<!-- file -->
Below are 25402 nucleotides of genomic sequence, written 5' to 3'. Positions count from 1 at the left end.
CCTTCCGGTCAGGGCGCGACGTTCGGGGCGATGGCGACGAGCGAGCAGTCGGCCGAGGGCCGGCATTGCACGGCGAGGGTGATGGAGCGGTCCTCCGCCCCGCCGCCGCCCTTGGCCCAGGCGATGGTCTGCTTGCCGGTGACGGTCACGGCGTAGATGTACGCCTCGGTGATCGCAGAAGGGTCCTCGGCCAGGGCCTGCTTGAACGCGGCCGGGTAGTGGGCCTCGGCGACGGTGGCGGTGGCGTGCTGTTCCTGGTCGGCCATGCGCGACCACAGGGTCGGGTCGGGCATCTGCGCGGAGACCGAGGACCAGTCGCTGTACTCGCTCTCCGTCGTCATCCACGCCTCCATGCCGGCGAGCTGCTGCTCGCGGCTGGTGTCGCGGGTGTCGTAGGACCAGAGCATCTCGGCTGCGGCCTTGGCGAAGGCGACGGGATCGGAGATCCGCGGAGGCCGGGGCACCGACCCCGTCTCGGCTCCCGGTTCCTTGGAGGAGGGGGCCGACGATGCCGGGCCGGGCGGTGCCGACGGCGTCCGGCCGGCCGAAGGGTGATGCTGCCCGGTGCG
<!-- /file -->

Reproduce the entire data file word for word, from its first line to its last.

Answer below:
Below are 25402 nucleotides of genomic sequence, written 5' to 3'. Positions count from 1 at the left end.
CCTTCCGGTCAGGGCGCGACGTTCGGGGCGATGGCGACGAGCGAGCAGTCGGCCGAGGGCCGGCATTGCACGGCGAGGGTGATGGAGCGGTCCTCCGCCCCGCCGCCGCCCTTGGCCCAGGCGATGGTCTGCTTGCCGGTGACGGTCACGGCGTAGATGTACGCCTCGGTGATCGCAGAAGGGTCCTCGGCCAGGGCCTGCTTGAACGCGGCCGGGTAGTGGGCCTCGGCGACGGTGGCGGTGGCGTGCTGTTCCTGGTCGGCCATGCGCGACCACAGGGTCGGGTCGGGCATCTGCGCGGAGACCGAGGACCAGTCGCTGTACTCGCTCTCCGTCGTCATCCACGCCTCCATGCCGGCGAGCTGCTGCTCGCGGCTGGTGTCGCGGGTGTCGTAGGACCAGAGCATCTCGGCTGCGGCCTTGGCGAAGGCGACGGGATCGGAGATCCGCGGAGGCCGGGGCACCGACCCCGTCTCGGCTCCCGGTTCCTTGGAGGAGGGGGCCGACGATGCCGGGCCGGGCGGTGCCGACGGCGTCCGGCCGGCCGAAGGGTGATGCTGCCCGGTGCG